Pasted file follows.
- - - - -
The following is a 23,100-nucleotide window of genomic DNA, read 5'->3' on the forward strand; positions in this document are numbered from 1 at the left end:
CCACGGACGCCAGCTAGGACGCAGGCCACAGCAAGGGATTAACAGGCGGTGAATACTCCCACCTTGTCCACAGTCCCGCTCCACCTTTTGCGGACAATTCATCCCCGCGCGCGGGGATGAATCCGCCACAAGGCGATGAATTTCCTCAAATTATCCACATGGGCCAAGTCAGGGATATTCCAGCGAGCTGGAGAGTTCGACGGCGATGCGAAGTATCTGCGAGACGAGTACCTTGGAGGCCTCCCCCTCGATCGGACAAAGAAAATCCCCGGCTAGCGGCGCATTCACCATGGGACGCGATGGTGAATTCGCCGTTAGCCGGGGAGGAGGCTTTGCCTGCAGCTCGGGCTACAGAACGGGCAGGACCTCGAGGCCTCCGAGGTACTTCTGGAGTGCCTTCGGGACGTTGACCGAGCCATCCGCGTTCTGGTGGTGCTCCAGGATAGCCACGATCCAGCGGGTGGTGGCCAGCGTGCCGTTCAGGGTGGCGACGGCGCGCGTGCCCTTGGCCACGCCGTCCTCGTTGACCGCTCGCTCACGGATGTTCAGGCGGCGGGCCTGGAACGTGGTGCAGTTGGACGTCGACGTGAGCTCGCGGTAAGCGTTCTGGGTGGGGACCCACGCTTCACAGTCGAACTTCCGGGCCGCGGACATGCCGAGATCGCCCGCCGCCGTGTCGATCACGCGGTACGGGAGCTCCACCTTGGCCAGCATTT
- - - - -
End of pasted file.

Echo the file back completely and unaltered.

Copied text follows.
The following is a 23,100-nucleotide window of genomic DNA, read 5'->3' on the forward strand; positions in this document are numbered from 1 at the left end:
CCACGGACGCCAGCTAGGACGCAGGCCACAGCAAGGGATTAACAGGCGGTGAATACTCCCACCTTGTCCACAGTCCCGCTCCACCTTTTGCGGACAATTCATCCCCGCGCGCGGGGATGAATCCGCCACAAGGCGATGAATTTCCTCAAATTATCCACATGGGCCAAGTCAGGGATATTCCAGCGAGCTGGAGAGTTCGACGGCGATGCGAAGTATCTGCGAGACGAGTACCTTGGAGGCCTCCCCCTCGATCGGACAAAGAAAATCCCCGGCTAGCGGCGCATTCACCATGGGACGCGATGGTGAATTCGCCGTTAGCCGGGGAGGAGGCTTTGCCTGCAGCTCGGGCTACAGAACGGGCAGGACCTCGAGGCCTCCGAGGTACTTCTGGAGTGCCTTCGGGACGTTGACCGAGCCATCCGCGTTCTGGTGGTGCTCCAGGATAGCCACGATCCAGCGGGTGGTGGCCAGCGTGCCGTTCAGGGTGGCGACGGCGCGCGTGCCCTTGGCCACGCCGTCCTCGTTGACCGCTCGCTCACGGATGTTCAGGCGGCGGGCCTGGAACGTGGTGCAGTTGGACGTCGACGTGAGCTCGCGGTAAGCGTTCTGGGTGGGGACCCACGCTTCACAGTCGAACTTCCGGGCCGCGGACATGCCGAGATCGCCCGCCGCCGTGTCGATCACGCGGTACGGGAGCTCCACCTTGGCCAGCATTT